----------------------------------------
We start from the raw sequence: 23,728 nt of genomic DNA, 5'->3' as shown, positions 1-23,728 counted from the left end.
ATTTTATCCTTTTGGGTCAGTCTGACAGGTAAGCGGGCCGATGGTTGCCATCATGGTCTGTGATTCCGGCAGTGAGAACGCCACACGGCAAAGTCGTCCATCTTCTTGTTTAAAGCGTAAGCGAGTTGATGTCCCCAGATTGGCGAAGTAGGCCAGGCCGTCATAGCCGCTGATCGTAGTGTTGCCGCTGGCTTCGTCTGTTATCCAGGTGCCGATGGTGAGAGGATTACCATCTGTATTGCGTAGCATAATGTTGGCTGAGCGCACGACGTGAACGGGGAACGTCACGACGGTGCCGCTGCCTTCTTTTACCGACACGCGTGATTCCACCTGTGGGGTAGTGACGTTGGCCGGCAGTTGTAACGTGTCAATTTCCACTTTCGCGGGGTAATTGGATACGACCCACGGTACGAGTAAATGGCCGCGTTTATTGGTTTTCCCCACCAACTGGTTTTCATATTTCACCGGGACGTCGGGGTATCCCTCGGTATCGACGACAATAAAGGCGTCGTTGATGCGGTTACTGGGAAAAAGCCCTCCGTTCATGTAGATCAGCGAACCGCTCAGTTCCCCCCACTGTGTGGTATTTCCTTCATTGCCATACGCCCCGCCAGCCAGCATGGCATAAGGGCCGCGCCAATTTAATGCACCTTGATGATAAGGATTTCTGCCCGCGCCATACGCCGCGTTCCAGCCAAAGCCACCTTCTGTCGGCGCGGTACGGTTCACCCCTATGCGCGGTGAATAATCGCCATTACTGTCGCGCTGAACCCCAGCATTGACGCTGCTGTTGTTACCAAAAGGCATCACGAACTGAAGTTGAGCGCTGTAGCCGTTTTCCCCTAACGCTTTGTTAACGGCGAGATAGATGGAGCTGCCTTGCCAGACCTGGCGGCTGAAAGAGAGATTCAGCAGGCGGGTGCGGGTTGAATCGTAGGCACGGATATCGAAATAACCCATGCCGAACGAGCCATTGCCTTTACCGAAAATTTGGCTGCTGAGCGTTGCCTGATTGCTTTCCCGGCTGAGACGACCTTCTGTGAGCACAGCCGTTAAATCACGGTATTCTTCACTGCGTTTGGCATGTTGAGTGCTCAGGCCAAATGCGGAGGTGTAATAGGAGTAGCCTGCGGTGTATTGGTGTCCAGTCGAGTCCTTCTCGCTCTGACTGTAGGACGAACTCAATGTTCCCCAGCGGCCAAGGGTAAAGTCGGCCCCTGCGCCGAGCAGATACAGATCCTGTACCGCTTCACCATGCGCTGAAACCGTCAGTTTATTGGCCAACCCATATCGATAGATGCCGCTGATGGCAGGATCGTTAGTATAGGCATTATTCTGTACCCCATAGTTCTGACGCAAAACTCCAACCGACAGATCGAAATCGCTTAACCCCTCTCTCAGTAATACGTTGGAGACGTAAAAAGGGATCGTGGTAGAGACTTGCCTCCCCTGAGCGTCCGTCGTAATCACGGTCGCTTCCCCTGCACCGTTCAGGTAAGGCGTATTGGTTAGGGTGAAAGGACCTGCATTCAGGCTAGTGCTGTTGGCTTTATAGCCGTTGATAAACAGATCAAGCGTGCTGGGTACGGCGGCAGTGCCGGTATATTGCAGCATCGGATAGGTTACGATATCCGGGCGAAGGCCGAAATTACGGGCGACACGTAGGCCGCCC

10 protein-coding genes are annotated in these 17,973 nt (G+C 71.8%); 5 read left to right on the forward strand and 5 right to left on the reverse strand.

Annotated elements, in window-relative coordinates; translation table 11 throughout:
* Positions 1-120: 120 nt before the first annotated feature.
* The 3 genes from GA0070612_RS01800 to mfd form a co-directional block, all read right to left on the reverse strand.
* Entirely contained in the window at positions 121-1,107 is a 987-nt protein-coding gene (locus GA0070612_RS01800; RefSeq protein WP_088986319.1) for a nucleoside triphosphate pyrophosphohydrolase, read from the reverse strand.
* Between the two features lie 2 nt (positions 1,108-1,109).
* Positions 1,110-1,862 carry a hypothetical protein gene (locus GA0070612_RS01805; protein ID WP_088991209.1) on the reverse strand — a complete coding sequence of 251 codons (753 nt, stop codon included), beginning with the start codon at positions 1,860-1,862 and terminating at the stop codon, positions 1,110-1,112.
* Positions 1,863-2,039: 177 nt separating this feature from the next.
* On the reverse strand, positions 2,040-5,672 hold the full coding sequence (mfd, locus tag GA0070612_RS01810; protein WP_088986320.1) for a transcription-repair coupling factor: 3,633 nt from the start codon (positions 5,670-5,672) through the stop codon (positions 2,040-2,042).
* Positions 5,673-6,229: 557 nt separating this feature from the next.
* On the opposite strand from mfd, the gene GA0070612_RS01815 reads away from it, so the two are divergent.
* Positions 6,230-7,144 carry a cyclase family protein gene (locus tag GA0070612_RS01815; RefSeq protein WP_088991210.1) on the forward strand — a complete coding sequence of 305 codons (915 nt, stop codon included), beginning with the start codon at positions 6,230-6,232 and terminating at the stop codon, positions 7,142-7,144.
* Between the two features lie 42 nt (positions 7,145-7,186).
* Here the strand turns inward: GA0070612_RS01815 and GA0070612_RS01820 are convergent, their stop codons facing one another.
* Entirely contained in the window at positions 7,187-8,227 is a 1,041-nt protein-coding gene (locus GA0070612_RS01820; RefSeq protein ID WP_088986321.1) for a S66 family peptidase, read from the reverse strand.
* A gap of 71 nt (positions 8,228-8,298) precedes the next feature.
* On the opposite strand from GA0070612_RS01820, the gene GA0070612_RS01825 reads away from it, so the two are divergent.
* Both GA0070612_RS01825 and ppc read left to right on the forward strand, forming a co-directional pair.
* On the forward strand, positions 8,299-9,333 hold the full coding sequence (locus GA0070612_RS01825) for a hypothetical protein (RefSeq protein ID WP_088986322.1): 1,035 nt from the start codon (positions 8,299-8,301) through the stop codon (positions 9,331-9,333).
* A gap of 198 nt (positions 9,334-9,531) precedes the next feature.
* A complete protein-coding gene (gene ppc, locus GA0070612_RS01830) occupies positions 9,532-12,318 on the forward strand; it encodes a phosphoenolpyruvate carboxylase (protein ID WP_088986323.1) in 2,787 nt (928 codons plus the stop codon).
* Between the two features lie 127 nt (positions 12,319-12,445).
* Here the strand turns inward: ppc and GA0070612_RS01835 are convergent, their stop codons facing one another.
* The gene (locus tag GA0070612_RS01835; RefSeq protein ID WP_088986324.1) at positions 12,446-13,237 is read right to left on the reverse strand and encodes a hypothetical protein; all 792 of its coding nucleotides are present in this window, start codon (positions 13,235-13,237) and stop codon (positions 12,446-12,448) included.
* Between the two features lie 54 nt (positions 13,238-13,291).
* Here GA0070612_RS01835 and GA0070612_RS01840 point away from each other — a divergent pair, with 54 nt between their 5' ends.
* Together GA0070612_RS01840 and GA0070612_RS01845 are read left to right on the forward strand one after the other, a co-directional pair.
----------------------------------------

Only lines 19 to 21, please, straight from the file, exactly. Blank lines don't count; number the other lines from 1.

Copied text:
* On the opposite strand from GA0070612_RS01820, the gene GA0070612_RS01825 reads away from it, so the two are divergent.
* Both GA0070612_RS01825 and ppc read left to right on the forward strand, forming a co-directional pair.
* On the forward strand, positions 8,299-9,333 hold the full coding sequence (locus GA0070612_RS01825) for a hypothetical protein (RefSeq protein ID WP_088986322.1): 1,035 nt from the start codon (positions 8,299-8,301) through the stop codon (positions 9,331-9,333).